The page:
A group of high school students attending a recent national journalism conference in Seattle had to walk out on sex-advice columnist, author and gay anti-bully activist Dan Savage, after he allegedly made offensive remarks about the Bible. Contradictory his anti-bullying efforts Savage also reportedly called the Christian teens "pansies" for leaving during his speech.
Savage, who recently launched a sex advice show targeted toward college students on MTV, was the featured guest speaker April 13 at the Journalism Over the Edge/National Scholastic Press Association National High School Journalism Convention. During his remarks, which students reportedly thought would focus on bullying as the author would later sign copies of his new book about the subject, Savage said "people [use] the Bible as an excuse for gay bullying," according to one teen who walked out on the columnist.
The 17-year-old California student, whose name was not given, told CitizenLink's Karla Dial that Savage said people using the Bible to justify their views on homosexuality being a sin often cite Leviticus and Romans in saying that "being gay is wrong."
"Right after that, he said we can ignore all the 'B.S.' in the Bible," the student told CitizenLink, which is affiliated with faith-based organization Focus on the Family.
The student said she suddenly reacted by blurting out "That's bull!" before storming out of the auditorium along with several other students. Savage reportedly called the students pansies upon noticing their exit.
Savage, who reportedly has a history of slamming Christianity and the Bible, launched in 2010 an anti-bullying initiative called "It Gets Better," which promises gay and lesbian youth that, if they make it through their teenage years, their lives will reach "levels of happiness, potential, and positivity." The initiative was launched in response to suicides among teens targeted because of their sexuality.
The pledge promoted by "It Gets Better" calls on supporters to "speak up against hate and intolerance" whenever witnessed, whether at school or at work. "Everyone deserves to be respected for who they are," the pledge reads.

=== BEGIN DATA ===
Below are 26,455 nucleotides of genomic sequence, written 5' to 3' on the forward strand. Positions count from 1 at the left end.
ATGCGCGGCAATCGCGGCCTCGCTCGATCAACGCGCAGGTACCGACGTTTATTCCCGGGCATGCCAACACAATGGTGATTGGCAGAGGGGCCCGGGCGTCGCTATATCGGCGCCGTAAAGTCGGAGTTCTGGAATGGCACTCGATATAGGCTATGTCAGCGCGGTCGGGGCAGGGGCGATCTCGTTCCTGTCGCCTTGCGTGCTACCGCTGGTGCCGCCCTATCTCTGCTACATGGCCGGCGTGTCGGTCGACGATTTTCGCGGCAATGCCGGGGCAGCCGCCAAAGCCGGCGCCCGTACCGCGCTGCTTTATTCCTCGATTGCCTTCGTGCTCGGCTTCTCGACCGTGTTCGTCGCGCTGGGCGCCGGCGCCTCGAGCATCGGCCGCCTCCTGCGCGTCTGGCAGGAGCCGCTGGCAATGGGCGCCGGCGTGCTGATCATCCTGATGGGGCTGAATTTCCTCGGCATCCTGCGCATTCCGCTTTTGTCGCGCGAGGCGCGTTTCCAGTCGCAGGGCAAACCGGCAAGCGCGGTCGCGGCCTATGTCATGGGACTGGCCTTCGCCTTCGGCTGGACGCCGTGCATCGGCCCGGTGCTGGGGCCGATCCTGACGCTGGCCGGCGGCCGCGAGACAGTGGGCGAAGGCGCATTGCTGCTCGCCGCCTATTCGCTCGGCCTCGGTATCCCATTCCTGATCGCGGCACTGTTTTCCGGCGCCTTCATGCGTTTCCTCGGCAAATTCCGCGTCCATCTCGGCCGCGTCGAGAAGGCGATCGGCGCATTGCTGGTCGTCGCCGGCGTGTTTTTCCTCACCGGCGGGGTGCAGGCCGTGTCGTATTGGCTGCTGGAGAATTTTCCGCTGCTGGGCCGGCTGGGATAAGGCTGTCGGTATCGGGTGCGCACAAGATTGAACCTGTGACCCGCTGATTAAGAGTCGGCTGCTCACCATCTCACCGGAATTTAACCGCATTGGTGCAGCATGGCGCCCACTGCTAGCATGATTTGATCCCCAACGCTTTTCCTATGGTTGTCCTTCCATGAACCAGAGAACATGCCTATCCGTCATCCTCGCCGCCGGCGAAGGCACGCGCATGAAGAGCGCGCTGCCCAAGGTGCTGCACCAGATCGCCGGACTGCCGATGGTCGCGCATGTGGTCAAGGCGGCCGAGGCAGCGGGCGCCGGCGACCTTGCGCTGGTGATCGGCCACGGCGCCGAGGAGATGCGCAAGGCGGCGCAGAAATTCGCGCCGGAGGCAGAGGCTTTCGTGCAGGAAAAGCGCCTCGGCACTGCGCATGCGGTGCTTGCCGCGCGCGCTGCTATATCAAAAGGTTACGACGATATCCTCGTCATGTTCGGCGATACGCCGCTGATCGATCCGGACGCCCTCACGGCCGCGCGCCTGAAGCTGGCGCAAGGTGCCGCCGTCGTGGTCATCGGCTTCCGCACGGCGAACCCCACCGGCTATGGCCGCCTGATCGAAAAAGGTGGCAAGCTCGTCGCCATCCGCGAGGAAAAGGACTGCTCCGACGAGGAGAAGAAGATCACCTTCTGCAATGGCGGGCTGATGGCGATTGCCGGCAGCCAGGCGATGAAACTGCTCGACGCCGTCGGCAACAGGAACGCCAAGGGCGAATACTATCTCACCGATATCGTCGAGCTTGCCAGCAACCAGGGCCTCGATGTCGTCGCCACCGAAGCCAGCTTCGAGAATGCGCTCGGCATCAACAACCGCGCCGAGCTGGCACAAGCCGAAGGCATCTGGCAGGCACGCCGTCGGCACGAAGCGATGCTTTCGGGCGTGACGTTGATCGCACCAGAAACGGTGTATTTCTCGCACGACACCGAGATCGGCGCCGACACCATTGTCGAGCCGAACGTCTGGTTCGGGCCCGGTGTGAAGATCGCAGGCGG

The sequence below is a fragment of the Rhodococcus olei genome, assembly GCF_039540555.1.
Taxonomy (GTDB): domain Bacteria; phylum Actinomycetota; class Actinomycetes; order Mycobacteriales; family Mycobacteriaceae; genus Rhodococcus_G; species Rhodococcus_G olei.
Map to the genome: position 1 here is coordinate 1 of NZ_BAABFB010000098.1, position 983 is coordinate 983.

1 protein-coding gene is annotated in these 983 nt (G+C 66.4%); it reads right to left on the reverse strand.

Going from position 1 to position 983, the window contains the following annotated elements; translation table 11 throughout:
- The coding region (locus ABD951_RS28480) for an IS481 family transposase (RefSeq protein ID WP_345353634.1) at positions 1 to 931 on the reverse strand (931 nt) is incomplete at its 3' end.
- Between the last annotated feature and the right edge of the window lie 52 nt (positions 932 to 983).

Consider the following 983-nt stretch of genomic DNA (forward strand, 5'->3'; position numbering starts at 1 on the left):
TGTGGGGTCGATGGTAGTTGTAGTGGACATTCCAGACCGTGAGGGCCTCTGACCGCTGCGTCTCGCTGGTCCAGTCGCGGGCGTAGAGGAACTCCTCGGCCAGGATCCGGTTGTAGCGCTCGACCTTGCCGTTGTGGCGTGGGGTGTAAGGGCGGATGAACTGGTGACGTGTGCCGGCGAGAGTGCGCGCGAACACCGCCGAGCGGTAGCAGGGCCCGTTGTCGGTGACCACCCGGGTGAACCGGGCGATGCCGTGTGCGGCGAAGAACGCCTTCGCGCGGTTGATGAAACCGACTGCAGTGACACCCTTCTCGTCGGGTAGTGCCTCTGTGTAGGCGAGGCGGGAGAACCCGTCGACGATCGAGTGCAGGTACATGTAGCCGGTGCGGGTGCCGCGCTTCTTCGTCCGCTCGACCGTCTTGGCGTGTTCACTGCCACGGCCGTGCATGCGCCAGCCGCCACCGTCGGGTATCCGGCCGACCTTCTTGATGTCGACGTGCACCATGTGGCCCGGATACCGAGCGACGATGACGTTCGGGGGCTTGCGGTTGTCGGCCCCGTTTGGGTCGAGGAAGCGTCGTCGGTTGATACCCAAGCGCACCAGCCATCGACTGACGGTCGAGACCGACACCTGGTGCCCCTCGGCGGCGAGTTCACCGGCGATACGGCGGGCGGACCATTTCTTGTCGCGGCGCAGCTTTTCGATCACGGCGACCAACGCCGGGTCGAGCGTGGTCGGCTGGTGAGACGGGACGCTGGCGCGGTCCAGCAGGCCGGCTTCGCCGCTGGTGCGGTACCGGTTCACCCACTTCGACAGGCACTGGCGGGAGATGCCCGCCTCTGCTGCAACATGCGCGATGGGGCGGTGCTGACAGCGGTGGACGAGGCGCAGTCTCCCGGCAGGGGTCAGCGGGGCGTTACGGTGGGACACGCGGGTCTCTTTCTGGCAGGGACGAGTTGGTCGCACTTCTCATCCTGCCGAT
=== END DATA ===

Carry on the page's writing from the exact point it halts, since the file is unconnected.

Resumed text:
Candi Cushman, an education analyst, writes on CitizenLink that Savage's behavior was "extremely ironic," considering his position as an anti-bully activist.
"So it's significant...that Savage would feel the freedom to display such intolerance during a speech that was supposed to be about bullying prevention," she writes. "Using profanity to deride the Bible – and then mocking the Christian students after they left the room – is obviously a form of bullying and name-calling."
In a video published last year by AOL.com, Savage gave a message directly addressed to "religious people" who use the Bible "to justify their anti-gay bigotry."
"There's so much in the Bible that we've learned to ignore. The anti-female, anti-woman stuff in the Bible. The stuff in the Bible that forbids us to eat lobster. The stuff in the Bible that justifies and defends the institution of slavery," he says.
"We've learned to ignore what the Bible has to say about pork, what the Bible says about polyester. We've learned to ignore all of that. We can also get over the anti-gay stuff in the Bible in the interest of justice, fairness and equality for LGBT people," Savage suggests.
The "Savage Love" columnist then notes that "most of the anti-gay stuff" is recorded in the Old Testament, and that the New Testament tells of Jesus teaching followers to love their neighbors as themselves.
Dr. Kenneth L. Hutcherson, Senior Pastor and Co-Founder of Antioch Bible Church in Redmond, Wash., speaking to The Christian Post last week about his "Take Back the Rainbow" initiative suggested that the type of love pro-gay activists usually reference is different from the biblical love many Christians espouse.
"Biblical love is very strong, not very compromising, it changes lives," Dr. Hutcherson said, adding that the world loves by making one "feel good about one's sin."
"God says to love everyone the way they are, but we are to love everyone so much to not allow them to stay the way they are if they're not right with God or family," the pastor suggested.
CP's request for a comment from Savage was not answered by press time.